Herbal Medicines Used for Quitting Smoking
It's very important to be aware that just because something's natural, that doesn't mean it's harmless. Some herbs interact with medical conditions or medications - or can have adverse effects you need to know about!
One to be aware of, for instance, is that St. Johns Wort can interact badly with certain other depressants. And yes, Kava has indeed been removed from the shelves throughout Europe and Canada due to liver toxicity.
If you are planning to try herbal medicines - first, do your homework! Do some research, using reputable resources... The company that makes the PDR makes an Herbal PDR as well, and you may find it in your public library.
Additionally, if you do use herbals, please please let your doctor know. It's important not only because of potential interactions and adverse effects - but so that the medical establishment can be made aware of the true numbers of people using alternative meds... they need to know this to research them. The best possible scenario will be when herbs have been tested, researched, and studies published in top medical journals.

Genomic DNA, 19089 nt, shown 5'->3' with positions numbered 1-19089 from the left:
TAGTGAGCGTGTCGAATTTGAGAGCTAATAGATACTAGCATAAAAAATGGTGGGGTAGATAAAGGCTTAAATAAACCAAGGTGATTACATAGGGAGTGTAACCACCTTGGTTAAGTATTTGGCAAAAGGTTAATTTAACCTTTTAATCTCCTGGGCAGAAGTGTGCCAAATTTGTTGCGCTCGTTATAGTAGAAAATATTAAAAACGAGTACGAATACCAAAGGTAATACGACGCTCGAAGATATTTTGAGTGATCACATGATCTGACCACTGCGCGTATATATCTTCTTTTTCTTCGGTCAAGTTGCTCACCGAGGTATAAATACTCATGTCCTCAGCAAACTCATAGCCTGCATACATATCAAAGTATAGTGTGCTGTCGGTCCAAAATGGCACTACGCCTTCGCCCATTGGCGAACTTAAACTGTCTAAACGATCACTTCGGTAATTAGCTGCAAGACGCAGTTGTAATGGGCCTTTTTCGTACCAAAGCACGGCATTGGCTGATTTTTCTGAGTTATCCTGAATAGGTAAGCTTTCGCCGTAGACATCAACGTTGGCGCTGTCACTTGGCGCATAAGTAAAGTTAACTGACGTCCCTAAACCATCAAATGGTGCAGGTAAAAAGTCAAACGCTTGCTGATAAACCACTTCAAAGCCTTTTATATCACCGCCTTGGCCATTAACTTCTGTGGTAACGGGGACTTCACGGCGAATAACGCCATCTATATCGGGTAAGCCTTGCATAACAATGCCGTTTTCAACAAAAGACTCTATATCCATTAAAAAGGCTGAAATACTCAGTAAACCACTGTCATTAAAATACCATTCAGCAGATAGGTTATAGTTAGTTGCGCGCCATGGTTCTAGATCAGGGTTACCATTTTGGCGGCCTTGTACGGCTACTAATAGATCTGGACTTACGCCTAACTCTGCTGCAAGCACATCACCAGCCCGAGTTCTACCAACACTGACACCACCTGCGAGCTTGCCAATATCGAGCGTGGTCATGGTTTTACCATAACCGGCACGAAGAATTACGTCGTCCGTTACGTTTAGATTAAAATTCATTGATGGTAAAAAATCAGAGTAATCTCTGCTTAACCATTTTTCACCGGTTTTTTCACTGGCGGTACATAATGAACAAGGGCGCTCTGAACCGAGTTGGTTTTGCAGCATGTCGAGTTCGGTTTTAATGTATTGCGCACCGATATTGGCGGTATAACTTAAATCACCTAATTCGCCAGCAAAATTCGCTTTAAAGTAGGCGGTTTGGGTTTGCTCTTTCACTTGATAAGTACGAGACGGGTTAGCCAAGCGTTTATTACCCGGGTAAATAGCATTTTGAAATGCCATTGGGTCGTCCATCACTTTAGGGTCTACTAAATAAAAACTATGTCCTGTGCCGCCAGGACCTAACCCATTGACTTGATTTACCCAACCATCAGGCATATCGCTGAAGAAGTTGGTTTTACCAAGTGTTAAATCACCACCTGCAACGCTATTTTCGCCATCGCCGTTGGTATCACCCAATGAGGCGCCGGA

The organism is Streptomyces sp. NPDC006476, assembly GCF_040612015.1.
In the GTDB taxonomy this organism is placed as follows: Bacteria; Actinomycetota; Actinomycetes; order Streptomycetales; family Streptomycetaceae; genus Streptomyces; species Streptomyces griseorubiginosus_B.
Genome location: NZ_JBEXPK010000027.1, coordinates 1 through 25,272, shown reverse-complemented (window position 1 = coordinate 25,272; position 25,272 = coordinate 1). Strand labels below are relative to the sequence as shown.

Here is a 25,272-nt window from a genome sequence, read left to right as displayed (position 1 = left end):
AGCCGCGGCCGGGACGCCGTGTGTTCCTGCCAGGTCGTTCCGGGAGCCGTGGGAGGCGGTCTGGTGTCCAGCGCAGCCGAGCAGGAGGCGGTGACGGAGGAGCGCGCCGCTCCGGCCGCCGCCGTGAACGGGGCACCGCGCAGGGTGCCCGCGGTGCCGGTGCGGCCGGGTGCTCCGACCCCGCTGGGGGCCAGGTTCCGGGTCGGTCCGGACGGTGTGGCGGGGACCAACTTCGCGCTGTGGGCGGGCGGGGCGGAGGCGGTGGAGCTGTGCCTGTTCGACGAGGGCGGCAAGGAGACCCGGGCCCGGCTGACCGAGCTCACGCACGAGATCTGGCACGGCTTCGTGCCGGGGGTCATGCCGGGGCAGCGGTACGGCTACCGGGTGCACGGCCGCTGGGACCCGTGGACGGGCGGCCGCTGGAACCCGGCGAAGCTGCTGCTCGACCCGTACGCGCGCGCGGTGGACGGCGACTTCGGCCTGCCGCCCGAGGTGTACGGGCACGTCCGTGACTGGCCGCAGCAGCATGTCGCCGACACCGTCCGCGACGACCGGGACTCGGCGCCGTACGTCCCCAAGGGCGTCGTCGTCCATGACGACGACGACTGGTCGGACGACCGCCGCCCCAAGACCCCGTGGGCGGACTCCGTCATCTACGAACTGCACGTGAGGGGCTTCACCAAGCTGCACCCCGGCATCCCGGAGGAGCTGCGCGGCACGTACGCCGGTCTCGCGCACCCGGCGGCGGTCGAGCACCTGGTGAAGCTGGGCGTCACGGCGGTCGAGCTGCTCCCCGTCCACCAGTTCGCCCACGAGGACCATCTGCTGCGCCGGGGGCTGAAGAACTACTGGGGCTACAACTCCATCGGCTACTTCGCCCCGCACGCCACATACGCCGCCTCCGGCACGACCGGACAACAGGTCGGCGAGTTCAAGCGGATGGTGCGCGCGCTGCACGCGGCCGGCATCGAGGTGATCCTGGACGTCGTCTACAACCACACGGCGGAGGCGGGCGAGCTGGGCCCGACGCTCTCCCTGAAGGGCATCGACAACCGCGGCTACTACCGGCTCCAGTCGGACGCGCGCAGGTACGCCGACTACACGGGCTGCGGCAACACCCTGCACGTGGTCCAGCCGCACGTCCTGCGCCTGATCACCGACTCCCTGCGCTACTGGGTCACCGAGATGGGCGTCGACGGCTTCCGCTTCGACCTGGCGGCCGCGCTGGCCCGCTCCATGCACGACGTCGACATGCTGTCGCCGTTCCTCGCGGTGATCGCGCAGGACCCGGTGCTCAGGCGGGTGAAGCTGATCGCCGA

Please be wary of quasi-scientific sites that are also trying to sell you stuff - quackery is alive and well, and it lives quite happily on the internet! There are NO constraints on herbal medicines at present - there's nothing to say the capsules contain what they say. It's even more important to check out info found online than in print. I could set up a website tomorrow, call myself a doctor, and claim all kinds of wild things.
Selected Complementary & Alternative Medicines Used in Smoking Cessation
- Ginkgo biloba
- Kava (or kava kava) The Food and Drug Administration (FDA) is advising consumers of the potential risk of severe liver injury associated with the use of kava-containing dietary supplements. Basic information on kava
- Passion flower
- Skullcap (or scullcap)
- Slippery elm
- St. John's wort Please note: St. John's wort must NOT be taken with MAO inhibitor antidepressants such as phenelzine (Nardil), tranylcypromine (Parnate), or isocarboxazid (Marplan) because a very serious reaction can occur. When you take St. John's wort with prescription medicines it may increase or decrease the effects of the medicines. Or the combination may cause harmful side effects. For example, St. John's wort may make birth control pills less effective. Talk to your health care provider if you are taking birth control pills.
Categories: Herbs, Smoking, SLML